May 23, 2018Scott Pruitt, AdministratorU.S. Environmental Protection AgencyMail Code: 1101AWilliam Jefferson Clinton Building1200 Pennsylvania Avenue, N. W.Washington, DC 20460via e-mail: Pruitt.scott@Epa.govDear Administrator Pruitt:The Society of Environmental Journalists strenuously objects to the Environmental Protection Agency’s selective barring of news reporters from your “National Leadership Summit” on per and polyfluoroalkyl substances (PFAS) in drinking water, and to the EPA physically forcing an Associated Press reporter from the premises.It beggars understanding that the EPA would prevent any reporters from covering a topic of such intense nationwide interest and concern. But these are just the latest additions to your pattern of antagonism toward the press, and disregard for the public’s right to know what EPA is or is not doing to protect their health and the environment.This meeting, organized well in advance to gather input on a critical public health policy initiative, as a matter of course should have admitted news reporters in order to inform the public about what occurred. But as recently as a couple weeks ago, your staff was informing reporters that there would be no room for the press at this invitation-only event, because there was not enough space in the room selected for it.This is patently ridiculous. Surely, larger rooms were available at the EPA headquarters or in a nearby federal building or hotel.Evidently your staff relented at some point on May 22 and agreed to admit reporters for some news organizations. But not all: The Associated Press, CNN and E&E News, all highly respected news outlets serving enormous national audiences, were turned away at the door.A female AP reporter has recounted that when, in response to being barred, she asked to speak with a public affairs staffer, guards instead laid hands on her and removed her from the building by force. This is completely unacceptable.The livestream of the May 22 event provided by EPA - which has been offered as some sort of alternative to on-the-scene coverage - turned out to be highly selective as well, with most of the summit’s morning session held without being broadcast online.Finally, though you allowed press coverage the afternoon of the summit’s first day, your agency once again excluded at least some reporters on the session’s second day, May 23.While informing the public via news media is just good policy, holding the meeting open to the public is also legally required under the Federal Advisory Committee Act (5 USC § 1-16) and the Government in the Sunshine Act (5 U.S.C. §552b). According to your own agency’s press release, the summit included representatives from more than 40 states, tribes and territories, 20 federal agencies, congressional staff, industry groups and non-governmental organizations, and the agency intends to use information from the summit to help it develop a management plan. There is no justification for secrecy here.On behalf of SEJ’s 1,400 members and all other journalists covering the EPA, we urge you to:• Repudiate this hostile approach to dealing with the press and public.• Consistently open up important meetings, announcements and events to the public and press.• Never discriminate against a news outlet based on the content or editorial slant of its coverage.• Make arrangements to accommodate rather than restrict access by the press and public — and to answer their questions.• Withdraw your objections to the publication by the Agency for Toxic Substances and Disease Registry of a draft assessment of water contamination by these chemicals. According to news reports, that study is still being withheld from the public.Your failure to release this report, along with the difficulties inflicted on reporters trying to cover the summit, inhibit public understanding of how the EPA is regulating water quality and constitutes an abuse of the free press and the public’s right to know. We emphatically urge you to end these practices immediately.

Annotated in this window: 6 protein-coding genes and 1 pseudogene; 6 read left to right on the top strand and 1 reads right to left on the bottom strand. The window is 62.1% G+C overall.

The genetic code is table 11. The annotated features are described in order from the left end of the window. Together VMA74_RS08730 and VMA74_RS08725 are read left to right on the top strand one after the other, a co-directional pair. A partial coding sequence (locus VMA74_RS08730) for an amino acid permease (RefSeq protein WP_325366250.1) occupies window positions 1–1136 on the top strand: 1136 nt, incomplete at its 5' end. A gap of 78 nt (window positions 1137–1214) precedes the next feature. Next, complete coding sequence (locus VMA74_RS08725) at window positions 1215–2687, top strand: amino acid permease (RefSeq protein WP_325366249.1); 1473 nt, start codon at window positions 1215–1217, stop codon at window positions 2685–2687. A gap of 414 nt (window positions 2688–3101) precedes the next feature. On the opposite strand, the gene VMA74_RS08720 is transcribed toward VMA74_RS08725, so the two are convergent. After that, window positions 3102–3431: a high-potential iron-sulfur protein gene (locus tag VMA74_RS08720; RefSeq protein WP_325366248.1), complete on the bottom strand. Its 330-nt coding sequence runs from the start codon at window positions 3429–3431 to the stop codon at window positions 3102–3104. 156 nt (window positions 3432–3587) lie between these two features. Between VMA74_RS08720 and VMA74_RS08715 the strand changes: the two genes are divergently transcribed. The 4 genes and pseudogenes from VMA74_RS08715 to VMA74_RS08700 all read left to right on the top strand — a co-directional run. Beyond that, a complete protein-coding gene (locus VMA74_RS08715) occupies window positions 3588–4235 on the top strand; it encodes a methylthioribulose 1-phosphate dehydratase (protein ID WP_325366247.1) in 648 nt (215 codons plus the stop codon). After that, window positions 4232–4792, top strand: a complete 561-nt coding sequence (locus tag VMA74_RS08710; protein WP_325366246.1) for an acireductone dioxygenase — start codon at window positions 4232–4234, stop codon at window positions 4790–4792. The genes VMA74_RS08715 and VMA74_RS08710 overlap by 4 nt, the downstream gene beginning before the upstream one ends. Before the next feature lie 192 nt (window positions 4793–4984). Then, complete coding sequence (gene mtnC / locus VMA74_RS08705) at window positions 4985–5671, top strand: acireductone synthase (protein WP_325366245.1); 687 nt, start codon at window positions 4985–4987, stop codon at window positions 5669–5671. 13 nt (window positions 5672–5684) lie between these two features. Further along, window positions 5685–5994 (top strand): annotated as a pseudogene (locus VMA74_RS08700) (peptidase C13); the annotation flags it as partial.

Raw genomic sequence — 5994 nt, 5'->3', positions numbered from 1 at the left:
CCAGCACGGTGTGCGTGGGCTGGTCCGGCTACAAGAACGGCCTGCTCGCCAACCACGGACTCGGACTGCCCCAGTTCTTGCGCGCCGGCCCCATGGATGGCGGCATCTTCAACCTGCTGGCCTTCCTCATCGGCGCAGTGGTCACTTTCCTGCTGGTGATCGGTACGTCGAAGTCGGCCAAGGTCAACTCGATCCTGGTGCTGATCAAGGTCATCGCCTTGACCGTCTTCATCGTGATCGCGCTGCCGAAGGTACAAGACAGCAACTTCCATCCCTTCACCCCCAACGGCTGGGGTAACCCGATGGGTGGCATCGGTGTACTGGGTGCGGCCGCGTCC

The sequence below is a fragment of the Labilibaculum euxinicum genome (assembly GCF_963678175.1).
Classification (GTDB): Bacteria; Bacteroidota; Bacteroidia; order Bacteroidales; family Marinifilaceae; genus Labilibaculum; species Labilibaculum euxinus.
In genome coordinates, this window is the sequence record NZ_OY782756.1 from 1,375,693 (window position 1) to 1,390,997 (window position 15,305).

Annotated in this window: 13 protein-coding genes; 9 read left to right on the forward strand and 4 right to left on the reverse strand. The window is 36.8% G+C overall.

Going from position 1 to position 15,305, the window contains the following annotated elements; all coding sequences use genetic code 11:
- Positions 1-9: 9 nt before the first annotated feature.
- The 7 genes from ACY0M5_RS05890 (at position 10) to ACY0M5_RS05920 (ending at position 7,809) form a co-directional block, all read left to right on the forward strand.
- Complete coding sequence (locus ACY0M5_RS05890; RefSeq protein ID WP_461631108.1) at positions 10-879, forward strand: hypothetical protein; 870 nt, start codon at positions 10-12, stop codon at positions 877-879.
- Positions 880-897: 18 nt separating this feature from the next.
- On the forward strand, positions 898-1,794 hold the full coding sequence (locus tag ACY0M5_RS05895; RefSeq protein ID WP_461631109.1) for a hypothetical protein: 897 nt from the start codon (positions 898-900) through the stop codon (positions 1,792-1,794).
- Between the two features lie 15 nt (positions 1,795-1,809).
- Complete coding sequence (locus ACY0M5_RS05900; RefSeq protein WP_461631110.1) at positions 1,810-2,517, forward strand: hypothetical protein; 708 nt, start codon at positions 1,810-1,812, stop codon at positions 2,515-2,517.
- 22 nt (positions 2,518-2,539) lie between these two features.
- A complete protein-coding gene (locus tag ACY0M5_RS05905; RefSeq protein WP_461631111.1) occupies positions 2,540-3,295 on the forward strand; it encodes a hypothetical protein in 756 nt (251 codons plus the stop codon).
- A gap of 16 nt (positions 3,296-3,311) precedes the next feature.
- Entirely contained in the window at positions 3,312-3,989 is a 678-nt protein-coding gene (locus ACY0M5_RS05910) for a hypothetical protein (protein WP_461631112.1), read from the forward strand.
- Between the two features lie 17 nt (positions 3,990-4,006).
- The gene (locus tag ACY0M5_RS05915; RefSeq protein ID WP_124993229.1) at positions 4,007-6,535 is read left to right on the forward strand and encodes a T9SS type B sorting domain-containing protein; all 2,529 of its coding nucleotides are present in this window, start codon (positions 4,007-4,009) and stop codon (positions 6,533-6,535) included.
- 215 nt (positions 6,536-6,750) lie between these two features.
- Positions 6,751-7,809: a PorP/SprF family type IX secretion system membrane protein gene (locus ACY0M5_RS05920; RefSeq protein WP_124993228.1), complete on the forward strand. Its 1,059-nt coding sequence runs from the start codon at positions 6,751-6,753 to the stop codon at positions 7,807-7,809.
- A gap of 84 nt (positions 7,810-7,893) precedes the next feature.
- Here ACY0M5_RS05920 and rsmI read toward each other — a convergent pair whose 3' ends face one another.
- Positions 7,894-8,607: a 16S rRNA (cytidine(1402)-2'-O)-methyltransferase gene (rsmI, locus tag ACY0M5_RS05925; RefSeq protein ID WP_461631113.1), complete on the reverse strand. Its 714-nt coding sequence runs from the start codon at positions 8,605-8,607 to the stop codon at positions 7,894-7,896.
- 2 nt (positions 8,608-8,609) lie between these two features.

The behavior described (the actions of the EPA officials toward the press) are unprofessional and violate unwritten rules and regulations within the government. Since when does any EPA official have the right to handle another personal in a physical capacity. The EPA official could be brought up on charges of assault. At the very least, the EPA official should have called a security official. But the above removal of a person in the press are just another reminder that this administration believes that they exist outside or above the law -- which is very unfortunate.
I would hope that after the unfortunate events, the nation can move on and learn from the events of the past. The current Administration at the EPA needs a strict reminder from congress regarding the behavior toward the public. Each public official should remember that ultimately the tax-payer is deciding their course in the future. Based on the actions over the last few days, the EPA seems to have been taken over and funded exclusively by the Private sector.
The blatant disregard for the public should make any citizen sick to their stomach. After all, the fall-out of the decisions being discussed and made result in resources which we need for every day living. No person should have to drink or be exposed to contaminated water just because the federal regulating agency (i.e. EPA) is unwilling to do their job. Further more, disease needs not be spread due to a lack enforcement on government, state, and local facilities.